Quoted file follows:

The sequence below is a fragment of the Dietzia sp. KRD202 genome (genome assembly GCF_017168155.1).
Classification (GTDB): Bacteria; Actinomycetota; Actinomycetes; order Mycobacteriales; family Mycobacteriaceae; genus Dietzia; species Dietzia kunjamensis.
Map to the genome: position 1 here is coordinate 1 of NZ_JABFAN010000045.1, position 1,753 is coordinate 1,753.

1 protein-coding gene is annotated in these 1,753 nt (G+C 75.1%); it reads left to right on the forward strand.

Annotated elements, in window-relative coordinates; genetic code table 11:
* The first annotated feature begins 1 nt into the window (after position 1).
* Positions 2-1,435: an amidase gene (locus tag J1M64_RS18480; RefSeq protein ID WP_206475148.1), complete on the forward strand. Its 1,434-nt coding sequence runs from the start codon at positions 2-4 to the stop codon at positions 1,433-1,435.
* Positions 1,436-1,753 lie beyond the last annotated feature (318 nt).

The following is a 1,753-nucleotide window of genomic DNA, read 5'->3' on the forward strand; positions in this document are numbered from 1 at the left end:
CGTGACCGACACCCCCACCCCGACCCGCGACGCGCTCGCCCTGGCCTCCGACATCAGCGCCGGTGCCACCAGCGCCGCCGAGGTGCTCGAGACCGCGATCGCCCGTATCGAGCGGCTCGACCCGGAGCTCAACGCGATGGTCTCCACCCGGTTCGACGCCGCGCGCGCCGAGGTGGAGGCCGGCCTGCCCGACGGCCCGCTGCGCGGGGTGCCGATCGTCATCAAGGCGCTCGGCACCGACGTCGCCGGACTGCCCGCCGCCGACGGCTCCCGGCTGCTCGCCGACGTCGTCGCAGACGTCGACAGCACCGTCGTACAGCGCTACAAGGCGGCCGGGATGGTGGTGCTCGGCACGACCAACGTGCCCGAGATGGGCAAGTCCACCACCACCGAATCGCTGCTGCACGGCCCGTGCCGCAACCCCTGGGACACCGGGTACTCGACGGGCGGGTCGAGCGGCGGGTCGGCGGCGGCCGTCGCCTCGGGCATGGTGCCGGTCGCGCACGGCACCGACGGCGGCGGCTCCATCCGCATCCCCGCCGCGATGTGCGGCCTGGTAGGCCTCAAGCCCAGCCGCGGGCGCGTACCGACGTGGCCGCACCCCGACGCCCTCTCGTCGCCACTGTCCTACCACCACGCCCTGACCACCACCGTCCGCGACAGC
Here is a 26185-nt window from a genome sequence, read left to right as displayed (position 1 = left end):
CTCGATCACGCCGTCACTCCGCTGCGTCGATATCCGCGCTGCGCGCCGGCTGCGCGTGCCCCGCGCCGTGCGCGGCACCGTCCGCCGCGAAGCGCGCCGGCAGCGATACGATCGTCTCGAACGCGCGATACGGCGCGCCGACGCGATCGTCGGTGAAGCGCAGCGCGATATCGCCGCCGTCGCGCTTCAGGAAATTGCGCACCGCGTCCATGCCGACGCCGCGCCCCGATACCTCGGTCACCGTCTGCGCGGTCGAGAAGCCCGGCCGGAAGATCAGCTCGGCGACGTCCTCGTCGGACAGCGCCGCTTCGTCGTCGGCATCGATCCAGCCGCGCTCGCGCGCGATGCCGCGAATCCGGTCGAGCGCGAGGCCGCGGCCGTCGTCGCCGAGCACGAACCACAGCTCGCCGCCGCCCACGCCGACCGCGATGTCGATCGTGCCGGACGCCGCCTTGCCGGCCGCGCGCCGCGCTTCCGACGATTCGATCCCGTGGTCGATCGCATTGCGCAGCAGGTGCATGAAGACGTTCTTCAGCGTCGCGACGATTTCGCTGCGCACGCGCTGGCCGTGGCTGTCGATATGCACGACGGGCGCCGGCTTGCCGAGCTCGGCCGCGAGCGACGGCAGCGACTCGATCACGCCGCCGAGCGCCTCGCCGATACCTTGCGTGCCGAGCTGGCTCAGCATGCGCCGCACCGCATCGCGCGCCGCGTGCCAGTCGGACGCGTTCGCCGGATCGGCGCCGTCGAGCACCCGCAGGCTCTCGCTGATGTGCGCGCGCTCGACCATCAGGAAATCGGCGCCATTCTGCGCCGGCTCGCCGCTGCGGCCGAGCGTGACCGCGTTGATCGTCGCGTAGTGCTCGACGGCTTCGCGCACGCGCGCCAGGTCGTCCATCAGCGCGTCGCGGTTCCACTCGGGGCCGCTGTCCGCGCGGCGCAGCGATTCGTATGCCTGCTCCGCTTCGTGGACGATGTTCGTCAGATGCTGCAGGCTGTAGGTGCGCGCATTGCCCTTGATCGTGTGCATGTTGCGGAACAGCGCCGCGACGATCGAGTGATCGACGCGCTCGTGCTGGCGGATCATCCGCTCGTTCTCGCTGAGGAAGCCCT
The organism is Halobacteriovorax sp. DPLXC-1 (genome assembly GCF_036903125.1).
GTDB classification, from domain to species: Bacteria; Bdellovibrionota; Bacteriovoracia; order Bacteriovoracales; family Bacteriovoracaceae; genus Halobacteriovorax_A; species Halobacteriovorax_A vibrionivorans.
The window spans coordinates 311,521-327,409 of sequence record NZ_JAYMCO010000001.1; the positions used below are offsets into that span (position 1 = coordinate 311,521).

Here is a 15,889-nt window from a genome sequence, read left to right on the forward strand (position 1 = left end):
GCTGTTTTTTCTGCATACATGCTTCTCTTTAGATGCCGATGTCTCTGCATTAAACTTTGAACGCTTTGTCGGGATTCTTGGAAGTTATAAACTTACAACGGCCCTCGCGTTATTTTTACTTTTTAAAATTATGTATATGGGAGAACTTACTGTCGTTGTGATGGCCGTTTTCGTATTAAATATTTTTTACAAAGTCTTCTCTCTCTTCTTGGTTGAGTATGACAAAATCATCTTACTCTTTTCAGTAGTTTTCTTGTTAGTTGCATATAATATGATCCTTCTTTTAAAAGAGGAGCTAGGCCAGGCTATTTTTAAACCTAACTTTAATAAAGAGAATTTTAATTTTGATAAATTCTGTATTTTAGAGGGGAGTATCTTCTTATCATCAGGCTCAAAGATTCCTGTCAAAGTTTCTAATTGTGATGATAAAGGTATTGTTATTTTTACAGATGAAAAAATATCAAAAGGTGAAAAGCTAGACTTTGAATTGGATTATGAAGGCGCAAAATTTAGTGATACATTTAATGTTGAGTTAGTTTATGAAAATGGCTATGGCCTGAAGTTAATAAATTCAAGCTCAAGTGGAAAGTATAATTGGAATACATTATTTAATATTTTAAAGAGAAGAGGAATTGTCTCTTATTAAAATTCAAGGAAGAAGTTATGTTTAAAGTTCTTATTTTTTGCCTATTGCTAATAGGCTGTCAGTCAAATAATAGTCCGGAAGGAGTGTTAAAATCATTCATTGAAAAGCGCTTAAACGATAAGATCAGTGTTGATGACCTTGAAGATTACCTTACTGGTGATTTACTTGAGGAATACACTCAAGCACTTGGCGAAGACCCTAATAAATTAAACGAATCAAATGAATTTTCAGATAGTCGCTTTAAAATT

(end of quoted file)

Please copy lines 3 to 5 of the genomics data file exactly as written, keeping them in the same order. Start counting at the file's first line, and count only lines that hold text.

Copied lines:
Map to the genome: position 1 here is coordinate 1 of NZ_JABFAN010000045.1, position 1,753 is coordinate 1,753.

1 protein-coding gene is annotated in these 1,753 nt (G+C 75.1%); it reads left to right on the forward strand.

Annotated elements, in window-relative coordinates; genetic code table 11: